For instance, mobile governance in India is still not well established. M-governance in India is essential before mobile banking can be successfully implemented in India. We have no regulatory framework for m-governance in India. Even the proposed electronic delivery of services bill 2011 of India has failed to provide a mandatory legal framework for electronic delivery of services in India, including for mobile banking. In short, India is still not ready for m-governance and cloud computing especially in the absence of dedicated e-commerce laws in India.
Mobile banking in India is risky due to absence of mobile cyber security in India. Further, online banking system of India is not secure. In the absence of adequate cyber security safeguards, e-banking in India is not safe. The cyber security trends in India 2011 have also proved that Internet banking cyber security in India is in poor shape and it needs to be strengthened. Even data security, privacy and cyber security in Indian banking industry is not satisfactory.
Online banking risks in India are increasing and this is also shaking the confidence of customers in the same. Even RBI has acknowledged risks of e-banking in India. ATM frauds in India are increasing. In fact, Reserve Bank of India (RBI) has recently released the report of its working group on securing card present transaction that covers ATM security and credit card security issues as well. Internet banking risks in India cannot be effectively tackled till we have dedicated Internet banking laws in India.
Although an integrated banking law of India has been proposed yet it may take some years before it is actually enacted. In an interesting development, the RBI removed limits from mobile banking transactions limits in India. This is good for the development of mobile banking in India but is bad for the interests of mobile banking customers who have almost no safeguards against cyber crimes and technology assisted financial frauds happening in the mobile banking field.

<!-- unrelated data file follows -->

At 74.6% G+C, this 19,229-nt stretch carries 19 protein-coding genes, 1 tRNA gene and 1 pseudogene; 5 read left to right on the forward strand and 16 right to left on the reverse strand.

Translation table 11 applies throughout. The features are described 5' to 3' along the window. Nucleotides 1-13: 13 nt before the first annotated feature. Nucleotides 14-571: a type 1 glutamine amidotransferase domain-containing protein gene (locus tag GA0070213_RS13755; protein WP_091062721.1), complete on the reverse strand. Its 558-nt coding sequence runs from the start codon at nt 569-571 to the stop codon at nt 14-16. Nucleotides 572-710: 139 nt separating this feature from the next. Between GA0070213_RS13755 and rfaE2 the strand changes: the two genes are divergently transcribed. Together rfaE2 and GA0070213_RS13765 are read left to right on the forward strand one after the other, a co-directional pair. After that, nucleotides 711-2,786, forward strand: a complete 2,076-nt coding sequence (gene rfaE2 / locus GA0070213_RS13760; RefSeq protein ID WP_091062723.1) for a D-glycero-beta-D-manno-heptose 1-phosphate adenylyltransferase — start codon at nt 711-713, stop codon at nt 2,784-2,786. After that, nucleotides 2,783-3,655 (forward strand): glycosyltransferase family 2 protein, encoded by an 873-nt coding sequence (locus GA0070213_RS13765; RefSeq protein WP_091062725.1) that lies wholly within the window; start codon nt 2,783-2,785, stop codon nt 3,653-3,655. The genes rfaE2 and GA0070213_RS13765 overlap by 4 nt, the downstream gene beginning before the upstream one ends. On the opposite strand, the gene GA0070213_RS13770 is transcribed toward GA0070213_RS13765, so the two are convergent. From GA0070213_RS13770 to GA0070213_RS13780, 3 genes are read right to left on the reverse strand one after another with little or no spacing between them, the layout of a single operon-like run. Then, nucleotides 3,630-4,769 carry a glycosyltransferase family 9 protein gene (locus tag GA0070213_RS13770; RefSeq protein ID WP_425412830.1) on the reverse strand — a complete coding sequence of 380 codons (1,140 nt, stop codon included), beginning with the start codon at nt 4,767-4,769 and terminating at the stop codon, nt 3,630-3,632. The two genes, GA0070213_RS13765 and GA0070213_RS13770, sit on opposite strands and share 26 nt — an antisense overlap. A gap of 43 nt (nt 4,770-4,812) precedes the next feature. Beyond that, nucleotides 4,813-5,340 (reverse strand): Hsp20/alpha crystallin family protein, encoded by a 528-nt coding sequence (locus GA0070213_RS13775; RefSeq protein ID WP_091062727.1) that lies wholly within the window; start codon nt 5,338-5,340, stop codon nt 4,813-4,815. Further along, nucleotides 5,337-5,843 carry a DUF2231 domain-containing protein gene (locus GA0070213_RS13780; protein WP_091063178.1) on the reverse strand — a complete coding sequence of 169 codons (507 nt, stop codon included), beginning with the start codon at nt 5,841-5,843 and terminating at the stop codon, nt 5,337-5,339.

The cyber law in India has prescribed cyber law due diligence for various stakeholders. Cyber due diligence for banks in India is just a part of the same. Cyber due diligence for Indian companies including banks operating in India is very stringent. However, Indian banks are not following the guidelines of RBI prescribing mandatory cyber security requirements for banks of India. Further, banks are also liable
Even on the policy front, mobile banking has received a bad response form Indian government. For instance, absence of effective encryption laws in India and non use of robust encryption in India has made the mobile security very weak in India. Instead of making the encryption requirements redundant and weak, India must concentrate upon further strengthening the same for better and secure mobile communications. Governments of most developed countries allow the usage of strong encryption standards ranging from 128 bits to 256 bits or more to ensure the security of sensitive information exchanged via Internet and other networks. However, India is still clinging to 40 bits encryption standards for the simple reason that intelligence and security agencies of India are not capable enough to break strong encryptions.
A weak mobile banking infrastructure would also affect other projects and schemes as well. For instance, recently the Securities and Exchange Board of India (SEBI) has declared about its intentions to introduce electronic initial public offer (E-IPO) in India. This is a good step but E-IPO cannot succeed in the absence of strong mobile banking and Internet banking infrastructure. Online payments mechanisms in India must also be suitable strengthened to make such proposals workable.
India must give these considerations some serious thoughts if it wishes to encash the benefits of technology. Otherwise, concepts like Internet banking and mobile banking are more nuisance than luxury in India.